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Got tattoos? Sorry, you're not allowed to work for us

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posted on Jan, 26 2011 @ 01:32 AM
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Im sorry but I think its discrimination just like if they wouldn't allow a black person to work for them. Its ridiculous. It doesn't make sense. I can see if they were offensive tattoo's, thats a different story. But come on.




posted on Jan, 26 2011 @ 11:44 AM
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I agree that it is discrimination. Some of you who take the "you should have known better" approach seem to be missing an important point. Here is a perfectly capable (and self-proclaimed) hard-working person who WANTS to get off of employment and get a job (I work in management and I must say, this is actually an instance that is hard to come by. Many get addicted to sitting back and letting the government support them). I live in the States and if this fellow does as well, it just goes to show how bigotry and prejudice perpetuate the poor economic situation in the every-day lives of average people whom, at this point, just want to make a living.

Furthermore, I am in my early twenties and it is true that tattoos are becoming increasingly more prevalent among all groups of young'ns. Go out on a weekend and see how many twenty-somethings you can find with NO ink. This is why it seems ridiculous that quite a number of establishments still implement this "job requirement."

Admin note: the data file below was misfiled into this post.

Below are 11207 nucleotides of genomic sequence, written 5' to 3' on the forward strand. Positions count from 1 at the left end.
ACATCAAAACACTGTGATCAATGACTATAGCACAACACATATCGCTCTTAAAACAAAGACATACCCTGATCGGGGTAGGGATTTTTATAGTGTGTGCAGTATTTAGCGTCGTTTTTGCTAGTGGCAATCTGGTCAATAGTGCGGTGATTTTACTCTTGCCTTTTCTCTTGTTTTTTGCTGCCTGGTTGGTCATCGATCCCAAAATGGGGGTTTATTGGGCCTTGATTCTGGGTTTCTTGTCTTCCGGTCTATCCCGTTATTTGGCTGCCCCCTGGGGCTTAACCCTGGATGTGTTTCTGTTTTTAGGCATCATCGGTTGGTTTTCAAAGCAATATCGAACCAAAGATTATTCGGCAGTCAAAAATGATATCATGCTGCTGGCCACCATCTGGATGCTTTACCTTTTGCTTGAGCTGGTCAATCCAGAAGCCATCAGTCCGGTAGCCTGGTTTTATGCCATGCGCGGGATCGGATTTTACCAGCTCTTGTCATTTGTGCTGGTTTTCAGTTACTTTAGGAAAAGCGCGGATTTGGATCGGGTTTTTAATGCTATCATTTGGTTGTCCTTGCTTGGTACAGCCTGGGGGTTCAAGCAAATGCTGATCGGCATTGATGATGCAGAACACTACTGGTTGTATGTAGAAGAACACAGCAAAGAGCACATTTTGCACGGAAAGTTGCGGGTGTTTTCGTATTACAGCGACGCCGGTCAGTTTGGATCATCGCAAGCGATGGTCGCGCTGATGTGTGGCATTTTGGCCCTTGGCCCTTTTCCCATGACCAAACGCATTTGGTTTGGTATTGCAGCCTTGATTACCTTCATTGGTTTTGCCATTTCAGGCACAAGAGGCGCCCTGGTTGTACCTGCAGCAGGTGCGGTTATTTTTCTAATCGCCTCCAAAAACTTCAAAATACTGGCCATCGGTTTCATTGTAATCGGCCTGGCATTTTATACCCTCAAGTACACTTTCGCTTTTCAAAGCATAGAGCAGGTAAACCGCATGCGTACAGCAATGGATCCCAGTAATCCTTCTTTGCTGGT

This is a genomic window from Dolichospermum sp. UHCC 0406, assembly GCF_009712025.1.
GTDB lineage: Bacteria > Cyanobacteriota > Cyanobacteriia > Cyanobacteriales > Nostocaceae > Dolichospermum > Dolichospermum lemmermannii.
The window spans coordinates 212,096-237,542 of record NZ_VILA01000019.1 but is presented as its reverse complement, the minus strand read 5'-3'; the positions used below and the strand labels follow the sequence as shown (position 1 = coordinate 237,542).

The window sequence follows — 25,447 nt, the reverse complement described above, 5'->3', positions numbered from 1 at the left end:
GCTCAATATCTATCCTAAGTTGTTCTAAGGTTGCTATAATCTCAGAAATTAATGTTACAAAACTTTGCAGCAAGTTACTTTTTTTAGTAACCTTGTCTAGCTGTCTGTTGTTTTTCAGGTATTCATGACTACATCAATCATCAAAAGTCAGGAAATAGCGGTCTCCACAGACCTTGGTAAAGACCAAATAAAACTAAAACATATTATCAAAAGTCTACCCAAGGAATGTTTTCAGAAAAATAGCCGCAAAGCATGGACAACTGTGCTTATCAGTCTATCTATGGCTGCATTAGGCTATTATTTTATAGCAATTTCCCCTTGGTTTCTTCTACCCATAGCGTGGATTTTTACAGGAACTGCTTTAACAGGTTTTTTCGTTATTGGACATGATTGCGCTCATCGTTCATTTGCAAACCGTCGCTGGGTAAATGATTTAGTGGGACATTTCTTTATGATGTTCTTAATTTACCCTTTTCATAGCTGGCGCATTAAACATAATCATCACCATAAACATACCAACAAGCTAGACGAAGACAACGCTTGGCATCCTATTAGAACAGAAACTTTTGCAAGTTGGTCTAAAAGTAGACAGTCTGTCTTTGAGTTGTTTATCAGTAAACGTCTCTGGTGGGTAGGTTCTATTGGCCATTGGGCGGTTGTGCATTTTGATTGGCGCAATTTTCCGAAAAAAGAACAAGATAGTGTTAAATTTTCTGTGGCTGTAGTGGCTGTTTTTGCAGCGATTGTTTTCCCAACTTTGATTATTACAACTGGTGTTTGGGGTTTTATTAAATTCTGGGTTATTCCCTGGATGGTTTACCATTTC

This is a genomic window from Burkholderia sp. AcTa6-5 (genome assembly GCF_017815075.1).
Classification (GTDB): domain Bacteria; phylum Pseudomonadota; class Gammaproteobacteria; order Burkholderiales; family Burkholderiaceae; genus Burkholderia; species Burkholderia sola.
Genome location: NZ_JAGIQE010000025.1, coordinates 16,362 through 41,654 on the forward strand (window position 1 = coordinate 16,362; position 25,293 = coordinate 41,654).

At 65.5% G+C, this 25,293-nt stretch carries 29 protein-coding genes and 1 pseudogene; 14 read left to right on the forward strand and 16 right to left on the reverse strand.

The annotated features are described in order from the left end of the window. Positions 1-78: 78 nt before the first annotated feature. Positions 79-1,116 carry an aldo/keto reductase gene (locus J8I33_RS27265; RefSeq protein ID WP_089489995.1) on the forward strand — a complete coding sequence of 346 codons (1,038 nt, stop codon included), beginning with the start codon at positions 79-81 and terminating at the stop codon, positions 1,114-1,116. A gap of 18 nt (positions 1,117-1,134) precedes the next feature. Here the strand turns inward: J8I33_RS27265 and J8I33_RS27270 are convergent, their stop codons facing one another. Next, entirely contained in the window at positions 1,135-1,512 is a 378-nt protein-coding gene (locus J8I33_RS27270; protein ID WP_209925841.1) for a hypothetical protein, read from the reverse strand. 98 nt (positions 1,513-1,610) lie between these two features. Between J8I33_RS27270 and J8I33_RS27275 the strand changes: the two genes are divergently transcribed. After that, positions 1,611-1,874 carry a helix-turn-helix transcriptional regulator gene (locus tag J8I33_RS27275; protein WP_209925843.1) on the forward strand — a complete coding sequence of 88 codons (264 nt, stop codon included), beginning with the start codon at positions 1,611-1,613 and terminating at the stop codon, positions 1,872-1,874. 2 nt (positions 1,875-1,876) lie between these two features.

Of course, the state I live in is a "right to work" state, which means employees have virtually no protection from employers. So I guess that's why I'm used to this sort of thing and am becoming increasingly exasperated with it. Oh and whoever it was who said on page 1 that sexual orientation was included in protected among sex, race, and disability... Not in my state, mate.

It's a sad state of affairs we are in when a harmless picture or text on one's body inhibits them from being hired with no other grounds to be had.

In this case, I believe we should take a stance that would be beneficial to apply to life in general as well:

If it doesn't hurt anyone or anything, then what the f*** is the problem?



posted on Jan, 27 2011 @ 07:33 AM
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Originally posted by MackeyfromMars

Furthermore, I am in my early twenties and it is true that tattoos are becoming increasingly more prevalent among all groups of young'ns. Go out on a weekend and see how many twenty-somethings you can find with NO ink. This is why it seems ridiculous that quite a number of establishments still implement this "job requirement."



I am older than you and I will confirm that there was a time when most people did not have tattoos. Now taking that into account, please look for patterns. Please find out when the rise in popularity of tattoos first happened (I believe it was in the mid-nineties, and it started with the shift in hip hop from NYC Rap to Gangster Rap.)

People who were once in gangs and in prisons were starting to become famous for their artistic talents, and they were the first to display prominent tattoos in pop culture. Many in the Black-American community realized that these artists were promoting what was called "prison culture" with their tattoos on their bodies, faces and arms.